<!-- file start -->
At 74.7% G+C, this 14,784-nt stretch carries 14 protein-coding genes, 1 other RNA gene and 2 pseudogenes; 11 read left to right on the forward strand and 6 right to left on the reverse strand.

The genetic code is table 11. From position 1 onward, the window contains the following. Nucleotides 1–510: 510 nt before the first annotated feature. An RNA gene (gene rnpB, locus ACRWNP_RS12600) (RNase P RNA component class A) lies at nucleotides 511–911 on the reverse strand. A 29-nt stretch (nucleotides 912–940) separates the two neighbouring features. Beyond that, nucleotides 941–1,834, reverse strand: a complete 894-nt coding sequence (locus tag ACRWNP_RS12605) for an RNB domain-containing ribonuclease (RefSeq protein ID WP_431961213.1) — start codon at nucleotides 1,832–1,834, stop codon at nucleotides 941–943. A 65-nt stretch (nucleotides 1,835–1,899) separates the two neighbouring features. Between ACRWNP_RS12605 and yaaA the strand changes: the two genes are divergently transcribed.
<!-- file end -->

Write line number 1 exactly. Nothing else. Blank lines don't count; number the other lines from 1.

At 74.7% G+C, this 14,784-nt stretch carries 14 protein-coding genes, 1 other RNA gene and 2 pseudogenes; 11 read left to right on the forward strand and 6 right to left on the reverse strand.